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Sears shares tumbled as much as 14 per cent on Wednesday after the struggling retailer warned that there is “substantial doubt” over its ability to continue operating as a company over the next year.
In its annual report, released after the market closed on Tuesday, the company, which also operates the Kmart chain, said: “Our historical operating results indicate substantial doubt exists related to the company’s ability to continue as a going concern.”
Shares are currently trading 10.8 per cent lower at $8.12.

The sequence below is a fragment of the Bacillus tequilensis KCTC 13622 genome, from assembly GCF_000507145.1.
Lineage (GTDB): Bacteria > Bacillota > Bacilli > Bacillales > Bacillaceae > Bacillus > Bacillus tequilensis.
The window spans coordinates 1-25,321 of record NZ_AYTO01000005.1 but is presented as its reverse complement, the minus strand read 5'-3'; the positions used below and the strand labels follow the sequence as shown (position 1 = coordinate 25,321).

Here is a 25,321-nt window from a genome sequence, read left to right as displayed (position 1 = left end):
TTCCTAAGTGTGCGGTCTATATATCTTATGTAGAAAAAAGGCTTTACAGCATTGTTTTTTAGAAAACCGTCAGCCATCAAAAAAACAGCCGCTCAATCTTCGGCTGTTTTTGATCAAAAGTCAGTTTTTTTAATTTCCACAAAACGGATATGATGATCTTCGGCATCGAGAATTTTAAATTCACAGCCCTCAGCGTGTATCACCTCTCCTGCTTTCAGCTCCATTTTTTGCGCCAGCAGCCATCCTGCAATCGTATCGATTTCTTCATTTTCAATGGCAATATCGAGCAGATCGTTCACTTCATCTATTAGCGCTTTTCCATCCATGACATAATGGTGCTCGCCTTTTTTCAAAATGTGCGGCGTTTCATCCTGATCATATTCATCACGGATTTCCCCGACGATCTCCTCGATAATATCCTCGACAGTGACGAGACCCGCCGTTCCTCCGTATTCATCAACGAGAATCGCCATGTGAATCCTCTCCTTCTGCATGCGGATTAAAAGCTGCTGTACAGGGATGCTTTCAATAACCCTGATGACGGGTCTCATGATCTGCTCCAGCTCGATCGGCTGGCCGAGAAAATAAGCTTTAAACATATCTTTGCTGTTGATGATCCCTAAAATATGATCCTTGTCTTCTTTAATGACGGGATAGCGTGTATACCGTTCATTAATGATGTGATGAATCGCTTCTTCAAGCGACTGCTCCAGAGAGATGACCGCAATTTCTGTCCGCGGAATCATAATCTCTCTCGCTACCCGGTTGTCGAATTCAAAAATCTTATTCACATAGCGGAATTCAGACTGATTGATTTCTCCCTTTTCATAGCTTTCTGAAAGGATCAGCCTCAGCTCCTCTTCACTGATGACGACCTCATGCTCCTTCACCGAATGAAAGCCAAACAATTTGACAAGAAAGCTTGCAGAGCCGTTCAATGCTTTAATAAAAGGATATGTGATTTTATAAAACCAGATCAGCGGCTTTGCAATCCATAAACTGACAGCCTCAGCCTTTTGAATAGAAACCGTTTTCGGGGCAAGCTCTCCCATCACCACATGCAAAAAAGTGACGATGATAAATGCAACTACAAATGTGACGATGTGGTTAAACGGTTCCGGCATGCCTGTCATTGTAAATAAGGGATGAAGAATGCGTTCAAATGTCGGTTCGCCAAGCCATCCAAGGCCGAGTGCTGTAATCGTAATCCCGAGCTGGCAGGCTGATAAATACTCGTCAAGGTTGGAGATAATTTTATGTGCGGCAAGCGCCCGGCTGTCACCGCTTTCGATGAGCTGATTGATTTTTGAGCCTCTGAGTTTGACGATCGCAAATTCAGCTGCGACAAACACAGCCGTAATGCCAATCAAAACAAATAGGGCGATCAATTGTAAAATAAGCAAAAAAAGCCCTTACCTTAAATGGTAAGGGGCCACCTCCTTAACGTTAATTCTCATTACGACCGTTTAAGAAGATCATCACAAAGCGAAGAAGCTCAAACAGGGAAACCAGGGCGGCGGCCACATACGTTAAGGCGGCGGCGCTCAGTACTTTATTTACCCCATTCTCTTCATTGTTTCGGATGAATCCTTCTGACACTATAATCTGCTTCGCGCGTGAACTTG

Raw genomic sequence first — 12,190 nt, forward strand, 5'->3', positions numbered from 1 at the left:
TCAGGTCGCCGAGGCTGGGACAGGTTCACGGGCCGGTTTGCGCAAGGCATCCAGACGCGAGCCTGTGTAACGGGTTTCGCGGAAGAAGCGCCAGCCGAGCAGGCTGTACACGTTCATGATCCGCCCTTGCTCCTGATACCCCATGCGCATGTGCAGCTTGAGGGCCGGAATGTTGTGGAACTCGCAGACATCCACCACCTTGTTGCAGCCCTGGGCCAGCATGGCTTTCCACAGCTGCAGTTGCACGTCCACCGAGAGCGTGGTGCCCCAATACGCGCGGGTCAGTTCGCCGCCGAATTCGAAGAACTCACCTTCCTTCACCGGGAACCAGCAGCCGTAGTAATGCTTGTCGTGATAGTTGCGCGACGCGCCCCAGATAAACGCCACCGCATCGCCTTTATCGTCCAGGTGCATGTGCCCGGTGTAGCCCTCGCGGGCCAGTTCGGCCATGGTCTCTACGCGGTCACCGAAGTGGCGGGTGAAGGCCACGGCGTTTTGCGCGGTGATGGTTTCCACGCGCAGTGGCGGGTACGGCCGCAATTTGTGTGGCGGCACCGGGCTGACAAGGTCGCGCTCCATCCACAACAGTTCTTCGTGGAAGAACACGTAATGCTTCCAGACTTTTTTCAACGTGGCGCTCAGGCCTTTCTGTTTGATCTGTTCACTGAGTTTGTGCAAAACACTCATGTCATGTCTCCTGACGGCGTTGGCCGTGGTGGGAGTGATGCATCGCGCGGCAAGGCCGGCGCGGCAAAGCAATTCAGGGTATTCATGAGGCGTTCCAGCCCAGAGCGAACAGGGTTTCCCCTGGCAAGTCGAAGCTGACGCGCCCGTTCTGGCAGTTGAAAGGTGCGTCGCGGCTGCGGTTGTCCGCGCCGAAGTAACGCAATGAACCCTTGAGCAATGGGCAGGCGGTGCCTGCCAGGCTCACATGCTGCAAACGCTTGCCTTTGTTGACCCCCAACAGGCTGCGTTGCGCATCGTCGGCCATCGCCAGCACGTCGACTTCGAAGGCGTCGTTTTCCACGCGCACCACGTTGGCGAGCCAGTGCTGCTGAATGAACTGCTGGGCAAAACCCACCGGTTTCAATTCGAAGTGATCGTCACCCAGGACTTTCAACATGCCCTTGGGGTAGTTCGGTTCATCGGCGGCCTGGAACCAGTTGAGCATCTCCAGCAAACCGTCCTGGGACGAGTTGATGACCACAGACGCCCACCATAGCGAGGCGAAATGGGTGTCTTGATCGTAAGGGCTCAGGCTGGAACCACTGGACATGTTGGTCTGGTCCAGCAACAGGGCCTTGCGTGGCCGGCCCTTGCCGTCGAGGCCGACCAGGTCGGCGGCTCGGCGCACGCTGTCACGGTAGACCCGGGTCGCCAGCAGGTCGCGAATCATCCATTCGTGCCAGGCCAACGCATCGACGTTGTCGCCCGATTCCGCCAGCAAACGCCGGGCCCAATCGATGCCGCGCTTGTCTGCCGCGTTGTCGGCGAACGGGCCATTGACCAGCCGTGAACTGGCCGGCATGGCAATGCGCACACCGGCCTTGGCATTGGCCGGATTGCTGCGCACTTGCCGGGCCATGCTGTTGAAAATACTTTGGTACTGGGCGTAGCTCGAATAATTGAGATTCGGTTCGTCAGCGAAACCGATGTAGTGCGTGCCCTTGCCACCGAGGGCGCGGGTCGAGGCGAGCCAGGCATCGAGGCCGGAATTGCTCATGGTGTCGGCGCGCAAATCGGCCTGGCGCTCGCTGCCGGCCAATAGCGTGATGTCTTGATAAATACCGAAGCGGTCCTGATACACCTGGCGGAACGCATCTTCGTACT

The company, which is steered by billionaire hedge fund investor Eddie Lampert who owns about 48 per cent of Sears, attempted to allay concerns over its balance sheet by adding that it believes the execution of its restructuring plans, which include cutting costs by $1bn and reducing its debt and pension obligations by $1.5bn, should help it mitigate this doubt over the next 12 months.
Sears has accumulated more than $10bn in net losses in the past six fiscal years while its shares have lost 89 per cent of their value over the past five years, leaving its market capitalisation at $865m. The losses reflect the department store chain’s failure to adapt to a far more competitive retailing environment where consumers are increasingly shopping online while demanding better in-store experiences.
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